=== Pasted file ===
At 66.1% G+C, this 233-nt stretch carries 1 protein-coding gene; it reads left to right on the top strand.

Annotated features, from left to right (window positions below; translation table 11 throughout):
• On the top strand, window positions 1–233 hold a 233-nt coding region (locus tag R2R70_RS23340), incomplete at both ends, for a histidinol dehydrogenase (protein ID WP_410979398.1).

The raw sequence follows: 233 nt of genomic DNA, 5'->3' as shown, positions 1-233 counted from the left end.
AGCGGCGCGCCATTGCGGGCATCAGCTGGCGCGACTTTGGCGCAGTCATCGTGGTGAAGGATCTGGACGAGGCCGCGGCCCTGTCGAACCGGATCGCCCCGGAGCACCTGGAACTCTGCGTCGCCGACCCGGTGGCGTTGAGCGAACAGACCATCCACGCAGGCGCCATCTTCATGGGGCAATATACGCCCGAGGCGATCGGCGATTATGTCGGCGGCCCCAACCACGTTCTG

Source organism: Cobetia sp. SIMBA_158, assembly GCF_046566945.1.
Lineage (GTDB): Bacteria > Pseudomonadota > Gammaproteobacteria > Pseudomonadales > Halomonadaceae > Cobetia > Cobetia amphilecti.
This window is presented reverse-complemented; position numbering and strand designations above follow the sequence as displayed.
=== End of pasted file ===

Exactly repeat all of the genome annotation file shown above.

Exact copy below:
At 66.1% G+C, this 233-nt stretch carries 1 protein-coding gene; it reads left to right on the top strand.

Annotated features, from left to right (window positions below; translation table 11 throughout):
• On the top strand, window positions 1–233 hold a 233-nt coding region (locus tag R2R70_RS23340), incomplete at both ends, for a histidinol dehydrogenase (protein ID WP_410979398.1).

The raw sequence follows: 233 nt of genomic DNA, 5'->3' as shown, positions 1-233 counted from the left end.
AGCGGCGCGCCATTGCGGGCATCAGCTGGCGCGACTTTGGCGCAGTCATCGTGGTGAAGGATCTGGACGAGGCCGCGGCCCTGTCGAACCGGATCGCCCCGGAGCACCTGGAACTCTGCGTCGCCGACCCGGTGGCGTTGAGCGAACAGACCATCCACGCAGGCGCCATCTTCATGGGGCAATATACGCCCGAGGCGATCGGCGATTATGTCGGCGGCCCCAACCACGTTCTG

Source organism: Cobetia sp. SIMBA_158, assembly GCF_046566945.1.
Lineage (GTDB): Bacteria > Pseudomonadota > Gammaproteobacteria > Pseudomonadales > Halomonadaceae > Cobetia > Cobetia amphilecti.
This window is presented reverse-complemented; position numbering and strand designations above follow the sequence as displayed.